Piggy is a dog who knows. He knows if you’re having a bad day. If you’re sick or injured. Or if you could really use a friend. This is what Tod Emko, Piggy’s dad of eight years, says about the border collie mix, whom he rescued from the Dominican Republic in 2009.
“The dog has the ability to detect when people are suffering and hiding it;” Emko, cofounder of Darwin Animal Doctors, an international organization that helps animals, said. “And he has the ability to bring that suppressed suffering out, so people can finally let go of it.”
Emko believes that Piggy’s past is what gave him a flair for helping people. In 2009, animal rescuers found Piggy limping on a street in the Dominican Republic. He was emaciated, covered in ticks and severely injured.
“He was hit by a car in the Dominican Republic at only a couple months old,” Emko said. “He was left dying without any veterinary care from his wounds for a whole month before a high-volume veterinary team visited from the U.S.”
The vet team ended up amputating the dog’s leg. This saved Piggy’s life and got rid of some of his pain. But Piggy never forgot what it’s like to suffer, according to Emko. And he learned to recognize suffering in others.
The first time it happened was in June 2009. Emko and his friend Andrea Gordon had just brought Piggy to New York City from the Dominican Republic, and Piggy was still learning how to get around on three legs.
“He was skinny, hairless and barely able to hop for more than a couple blocks,” Emko said. “But he was determined to gain strength and walk farther each day. And even though it was easier for him to stay on park paths, one day, he veered off the trail in Central Park, singling out one person out of the crowd.”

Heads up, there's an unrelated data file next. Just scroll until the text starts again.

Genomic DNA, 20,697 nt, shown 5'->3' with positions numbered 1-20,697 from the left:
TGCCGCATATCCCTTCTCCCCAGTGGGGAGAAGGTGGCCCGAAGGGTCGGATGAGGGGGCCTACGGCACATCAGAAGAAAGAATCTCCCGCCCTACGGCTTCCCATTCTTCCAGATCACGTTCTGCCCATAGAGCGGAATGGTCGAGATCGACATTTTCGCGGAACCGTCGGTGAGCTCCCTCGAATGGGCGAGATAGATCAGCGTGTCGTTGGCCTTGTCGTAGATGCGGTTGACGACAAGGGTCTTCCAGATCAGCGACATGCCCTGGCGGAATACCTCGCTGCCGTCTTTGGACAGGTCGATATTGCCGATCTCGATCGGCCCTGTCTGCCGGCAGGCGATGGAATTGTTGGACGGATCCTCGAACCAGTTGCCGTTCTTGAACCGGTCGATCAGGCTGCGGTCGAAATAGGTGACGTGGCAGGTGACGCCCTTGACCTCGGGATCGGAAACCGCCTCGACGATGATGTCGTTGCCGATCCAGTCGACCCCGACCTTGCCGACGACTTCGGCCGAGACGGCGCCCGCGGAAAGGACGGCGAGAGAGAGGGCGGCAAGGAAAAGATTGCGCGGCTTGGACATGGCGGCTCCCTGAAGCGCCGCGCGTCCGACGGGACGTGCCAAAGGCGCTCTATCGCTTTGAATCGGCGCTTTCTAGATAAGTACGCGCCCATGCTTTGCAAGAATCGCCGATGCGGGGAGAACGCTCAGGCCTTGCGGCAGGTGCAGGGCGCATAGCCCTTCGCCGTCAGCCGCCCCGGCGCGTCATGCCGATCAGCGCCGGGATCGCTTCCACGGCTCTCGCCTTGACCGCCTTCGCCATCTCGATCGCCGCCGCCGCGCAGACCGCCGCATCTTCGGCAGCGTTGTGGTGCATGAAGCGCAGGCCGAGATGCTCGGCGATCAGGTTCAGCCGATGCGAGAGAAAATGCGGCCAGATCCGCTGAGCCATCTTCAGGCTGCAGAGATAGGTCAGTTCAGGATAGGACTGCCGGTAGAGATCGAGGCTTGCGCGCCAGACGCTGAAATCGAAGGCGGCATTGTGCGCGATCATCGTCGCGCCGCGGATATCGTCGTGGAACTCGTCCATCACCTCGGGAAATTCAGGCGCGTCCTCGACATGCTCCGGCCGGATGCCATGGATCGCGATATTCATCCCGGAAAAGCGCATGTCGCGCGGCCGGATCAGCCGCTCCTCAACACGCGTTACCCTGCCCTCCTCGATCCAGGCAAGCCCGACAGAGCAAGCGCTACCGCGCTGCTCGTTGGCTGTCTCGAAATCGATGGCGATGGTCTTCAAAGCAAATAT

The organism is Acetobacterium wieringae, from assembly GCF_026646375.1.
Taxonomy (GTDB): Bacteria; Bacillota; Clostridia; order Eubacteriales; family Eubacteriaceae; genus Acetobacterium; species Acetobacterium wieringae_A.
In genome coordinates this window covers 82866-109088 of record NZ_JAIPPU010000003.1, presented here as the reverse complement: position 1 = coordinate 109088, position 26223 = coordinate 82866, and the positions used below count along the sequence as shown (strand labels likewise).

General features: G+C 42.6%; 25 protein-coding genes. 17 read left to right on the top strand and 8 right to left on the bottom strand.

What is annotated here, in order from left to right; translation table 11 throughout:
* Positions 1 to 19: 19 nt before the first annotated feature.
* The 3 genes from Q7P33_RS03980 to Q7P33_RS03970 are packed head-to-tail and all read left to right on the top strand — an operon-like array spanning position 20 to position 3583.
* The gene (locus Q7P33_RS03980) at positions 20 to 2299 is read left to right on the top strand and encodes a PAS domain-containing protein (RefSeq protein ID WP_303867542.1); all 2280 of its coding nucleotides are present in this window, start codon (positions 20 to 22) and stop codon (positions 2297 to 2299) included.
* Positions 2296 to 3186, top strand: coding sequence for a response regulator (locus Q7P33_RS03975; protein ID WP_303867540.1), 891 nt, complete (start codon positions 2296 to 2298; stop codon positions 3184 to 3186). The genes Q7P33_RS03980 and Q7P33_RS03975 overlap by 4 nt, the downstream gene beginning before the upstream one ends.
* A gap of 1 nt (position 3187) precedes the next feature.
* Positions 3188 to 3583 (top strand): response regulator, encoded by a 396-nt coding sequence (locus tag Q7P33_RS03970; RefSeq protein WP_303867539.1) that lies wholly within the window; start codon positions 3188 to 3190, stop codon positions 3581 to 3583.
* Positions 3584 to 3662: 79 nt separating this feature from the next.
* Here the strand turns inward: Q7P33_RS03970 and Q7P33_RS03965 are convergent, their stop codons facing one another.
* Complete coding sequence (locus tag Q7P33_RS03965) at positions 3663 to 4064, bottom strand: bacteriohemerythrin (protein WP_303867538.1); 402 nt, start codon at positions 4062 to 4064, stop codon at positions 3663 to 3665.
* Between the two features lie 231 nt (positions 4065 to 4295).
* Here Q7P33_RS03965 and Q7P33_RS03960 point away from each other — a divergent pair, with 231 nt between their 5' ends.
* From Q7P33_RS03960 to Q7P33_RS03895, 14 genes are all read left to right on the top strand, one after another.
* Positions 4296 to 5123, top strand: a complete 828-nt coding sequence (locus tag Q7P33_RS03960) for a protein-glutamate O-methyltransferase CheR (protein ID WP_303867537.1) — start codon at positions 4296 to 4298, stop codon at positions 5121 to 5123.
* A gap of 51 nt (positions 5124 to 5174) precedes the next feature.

Emko figured Piggy was chasing a squirrel, but Piggy surprised him by lying down in front of a man sitting on a park bench. Then Piggy placed his paw on the man’s shoe, and the man burst into tears.
“I asked, ‘What’s wrong?’ And they said, ‘I just lost my dog this morning.’ And then the person smiled through the tears and petted him, saying, ‘How did you know I needed that?’”
Initially, Emko wondered if this was an isolated incident.
“I didn’t know what to make of it. Clearly Piggy was special, but who knows what that one incident may have meant?”
But helping people quickly became a habit for Piggy, according to Emko. On walks around New York City, Piggy approached people having panic attacks, people who were sick or injured, and people recovering from traumatic experiences.
“He’ll pause, his ears will perk up, he’ll get the ‘Timmy trapped down a well’ stare, and then he’ll pull me over to the person.Usually, after putting his paw on the person, he will continue to stay with them, as long as it takes, until they feel better.”
Piggy even does this when he’s out with a dog walker instead of Emko.
“I would get frantic phone calls from his dog walkers who would say, ‘You’ll never believe what Piggy just did in the park! “I’d reply, ‘Yes, I know, he does that.’”